"Misty, Water-Colored Memory Merchants..."
The Toronto Globe and Mail recently discovered Ray and Sharon Courts' Hollywood Collectors Show, and left feeling sad. (Sorry to say, the article is now locked behind a pay-or-else firewall.)
I'll admit, the Courts shows used to leave me feeling sad, too. The sight (and sound) of Gil Gerard's Buck Rogers lady friend discussing an unhappy former marriage with an autograph seeker I presumed to be a total stranger was not a moment of uplift. Equally depressing was my own encounter with what I presumed to be an unnaturally happy Dana Plato.
Then I "met" Rerun. And I didn't get sad anymore.
Now, I didn't really "meet" Rerun. I saw Rerun at a magazine party in Manhattan. I was there because I'd written for the publication (and wanted the free food); Fred Berry was there as Rerun, from his beret to his suspenders, because, as it later dawned on me, he'd been hired by the publication. (I have no idea if he also wanted the free food.)
The party was retro-themed, with Grandmaster Flash as the deejay, and Berry as the professional mingler. While it initially struck me as, yes, sad that Berry was available for parties, it eventually struck me as impressive that Berry was available for parties. After all, no one's ever paid me to attend an event. (Please, no jokes about how many times I've been paid to stay away from an event. It's just too close to home...)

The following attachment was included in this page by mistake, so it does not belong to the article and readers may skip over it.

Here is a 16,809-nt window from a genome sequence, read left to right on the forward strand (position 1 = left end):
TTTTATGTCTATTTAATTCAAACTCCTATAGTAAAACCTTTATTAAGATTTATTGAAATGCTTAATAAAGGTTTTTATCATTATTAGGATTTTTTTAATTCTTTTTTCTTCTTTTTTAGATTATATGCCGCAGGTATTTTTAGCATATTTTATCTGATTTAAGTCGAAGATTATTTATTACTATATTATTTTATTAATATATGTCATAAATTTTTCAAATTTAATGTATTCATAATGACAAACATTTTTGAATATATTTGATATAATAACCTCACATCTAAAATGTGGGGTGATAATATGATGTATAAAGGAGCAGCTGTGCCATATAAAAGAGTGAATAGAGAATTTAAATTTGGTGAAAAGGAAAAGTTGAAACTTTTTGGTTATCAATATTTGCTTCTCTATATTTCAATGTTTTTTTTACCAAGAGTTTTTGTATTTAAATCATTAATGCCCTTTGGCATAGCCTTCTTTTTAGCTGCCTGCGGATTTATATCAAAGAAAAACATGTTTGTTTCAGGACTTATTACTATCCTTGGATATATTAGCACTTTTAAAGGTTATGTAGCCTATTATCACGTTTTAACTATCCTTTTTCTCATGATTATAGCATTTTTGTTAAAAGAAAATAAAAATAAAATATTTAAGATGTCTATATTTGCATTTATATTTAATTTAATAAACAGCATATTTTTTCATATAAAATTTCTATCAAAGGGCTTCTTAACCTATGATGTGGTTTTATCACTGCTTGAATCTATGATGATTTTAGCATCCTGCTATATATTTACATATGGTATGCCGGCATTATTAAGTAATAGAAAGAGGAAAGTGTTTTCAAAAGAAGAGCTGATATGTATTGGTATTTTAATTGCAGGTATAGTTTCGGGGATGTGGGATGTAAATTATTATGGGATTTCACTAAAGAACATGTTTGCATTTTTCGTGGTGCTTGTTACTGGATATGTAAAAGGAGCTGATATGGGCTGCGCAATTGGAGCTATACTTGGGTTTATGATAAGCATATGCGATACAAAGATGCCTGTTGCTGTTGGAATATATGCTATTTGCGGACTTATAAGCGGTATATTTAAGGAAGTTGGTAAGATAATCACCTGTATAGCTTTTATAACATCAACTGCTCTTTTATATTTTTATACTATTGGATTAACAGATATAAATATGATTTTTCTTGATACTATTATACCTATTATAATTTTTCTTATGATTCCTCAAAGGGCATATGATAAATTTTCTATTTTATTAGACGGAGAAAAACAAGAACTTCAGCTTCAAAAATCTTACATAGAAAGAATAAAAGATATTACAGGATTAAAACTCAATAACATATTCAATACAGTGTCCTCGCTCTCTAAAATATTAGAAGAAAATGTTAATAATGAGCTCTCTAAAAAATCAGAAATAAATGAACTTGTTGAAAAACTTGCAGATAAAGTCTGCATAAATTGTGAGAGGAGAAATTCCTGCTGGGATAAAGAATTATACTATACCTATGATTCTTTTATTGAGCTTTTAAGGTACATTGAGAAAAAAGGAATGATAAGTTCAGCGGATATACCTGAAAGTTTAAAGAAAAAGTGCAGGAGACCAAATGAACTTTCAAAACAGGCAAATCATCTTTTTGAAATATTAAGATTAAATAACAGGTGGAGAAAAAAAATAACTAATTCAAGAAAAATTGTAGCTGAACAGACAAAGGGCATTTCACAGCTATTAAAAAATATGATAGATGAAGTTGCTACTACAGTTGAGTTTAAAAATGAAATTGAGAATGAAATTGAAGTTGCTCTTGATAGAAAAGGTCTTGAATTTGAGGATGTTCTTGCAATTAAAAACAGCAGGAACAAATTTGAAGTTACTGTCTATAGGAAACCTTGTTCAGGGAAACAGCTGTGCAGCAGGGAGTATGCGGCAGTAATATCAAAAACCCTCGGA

By the end of the night, I saw Berry as less of a former somebody, and more of a man whose business it was to remind people of their own former lives. While I don't doubt Berry, who died in 2003, would have preferred to be known as the biggest star in all the world, I also don't doubt that what he was was of value. His job as a memory merchant was, above all, an honest living.
So, buck up, Globe and Mail. The Hollywood Collectors Show isn't so sad. Or, at least, it's not any sadder than nostalgia is supposed to be.(Originally published by Joal Ryan on Aug. 8, 2008.)
c. Joal Ryan